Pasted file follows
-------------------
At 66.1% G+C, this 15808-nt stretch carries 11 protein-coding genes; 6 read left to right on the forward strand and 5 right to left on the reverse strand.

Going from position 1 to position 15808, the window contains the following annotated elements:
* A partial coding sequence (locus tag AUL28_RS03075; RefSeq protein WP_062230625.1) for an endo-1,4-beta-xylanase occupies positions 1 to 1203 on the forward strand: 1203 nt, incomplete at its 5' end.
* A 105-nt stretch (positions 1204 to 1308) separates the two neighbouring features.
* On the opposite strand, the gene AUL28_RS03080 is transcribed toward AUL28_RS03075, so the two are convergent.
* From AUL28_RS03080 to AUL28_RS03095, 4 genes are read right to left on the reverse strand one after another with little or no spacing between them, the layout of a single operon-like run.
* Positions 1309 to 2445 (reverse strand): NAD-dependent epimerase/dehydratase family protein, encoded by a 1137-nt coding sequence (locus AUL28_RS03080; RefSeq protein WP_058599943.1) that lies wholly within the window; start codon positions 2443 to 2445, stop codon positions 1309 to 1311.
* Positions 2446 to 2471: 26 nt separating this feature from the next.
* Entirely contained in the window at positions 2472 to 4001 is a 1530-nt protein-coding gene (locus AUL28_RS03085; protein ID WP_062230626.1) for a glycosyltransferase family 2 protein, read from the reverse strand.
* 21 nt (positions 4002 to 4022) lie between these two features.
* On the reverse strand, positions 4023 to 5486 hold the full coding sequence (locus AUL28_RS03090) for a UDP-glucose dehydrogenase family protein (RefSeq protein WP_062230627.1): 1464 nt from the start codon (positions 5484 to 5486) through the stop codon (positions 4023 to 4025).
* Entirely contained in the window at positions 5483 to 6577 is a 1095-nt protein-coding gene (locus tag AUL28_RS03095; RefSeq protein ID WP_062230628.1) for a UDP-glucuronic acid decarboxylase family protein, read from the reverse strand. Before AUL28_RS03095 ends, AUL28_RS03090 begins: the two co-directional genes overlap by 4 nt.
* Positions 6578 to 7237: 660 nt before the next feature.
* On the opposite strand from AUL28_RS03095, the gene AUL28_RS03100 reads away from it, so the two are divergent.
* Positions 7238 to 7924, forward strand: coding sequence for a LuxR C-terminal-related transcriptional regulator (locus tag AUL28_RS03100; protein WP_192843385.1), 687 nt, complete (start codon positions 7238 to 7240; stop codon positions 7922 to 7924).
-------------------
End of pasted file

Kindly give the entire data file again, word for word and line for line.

At 66.1% G+C, this 15808-nt stretch carries 11 protein-coding genes; 6 read left to right on the forward strand and 5 right to left on the reverse strand.

Going from position 1 to position 15808, the window contains the following annotated elements:
* A partial coding sequence (locus tag AUL28_RS03075; RefSeq protein WP_062230625.1) for an endo-1,4-beta-xylanase occupies positions 1 to 1203 on the forward strand: 1203 nt, incomplete at its 5' end.
* A 105-nt stretch (positions 1204 to 1308) separates the two neighbouring features.
* On the opposite strand, the gene AUL28_RS03080 is transcribed toward AUL28_RS03075, so the two are convergent.
* From AUL28_RS03080 to AUL28_RS03095, 4 genes are read right to left on the reverse strand one after another with little or no spacing between them, the layout of a single operon-like run.
* Positions 1309 to 2445 (reverse strand): NAD-dependent epimerase/dehydratase family protein, encoded by a 1137-nt coding sequence (locus AUL28_RS03080; RefSeq protein WP_058599943.1) that lies wholly within the window; start codon positions 2443 to 2445, stop codon positions 1309 to 1311.
* Positions 2446 to 2471: 26 nt separating this feature from the next.
* Entirely contained in the window at positions 2472 to 4001 is a 1530-nt protein-coding gene (locus AUL28_RS03085; protein ID WP_062230626.1) for a glycosyltransferase family 2 protein, read from the reverse strand.
* 21 nt (positions 4002 to 4022) lie between these two features.
* On the reverse strand, positions 4023 to 5486 hold the full coding sequence (locus AUL28_RS03090) for a UDP-glucose dehydrogenase family protein (RefSeq protein WP_062230627.1): 1464 nt from the start codon (positions 5484 to 5486) through the stop codon (positions 4023 to 4025).
* Entirely contained in the window at positions 5483 to 6577 is a 1095-nt protein-coding gene (locus tag AUL28_RS03095; RefSeq protein ID WP_062230628.1) for a UDP-glucuronic acid decarboxylase family protein, read from the reverse strand. Before AUL28_RS03095 ends, AUL28_RS03090 begins: the two co-directional genes overlap by 4 nt.
* Positions 6578 to 7237: 660 nt before the next feature.
* On the opposite strand from AUL28_RS03095, the gene AUL28_RS03100 reads away from it, so the two are divergent.
* Positions 7238 to 7924, forward strand: coding sequence for a LuxR C-terminal-related transcriptional regulator (locus tag AUL28_RS03100; protein WP_192843385.1), 687 nt, complete (start codon positions 7238 to 7240; stop codon positions 7922 to 7924).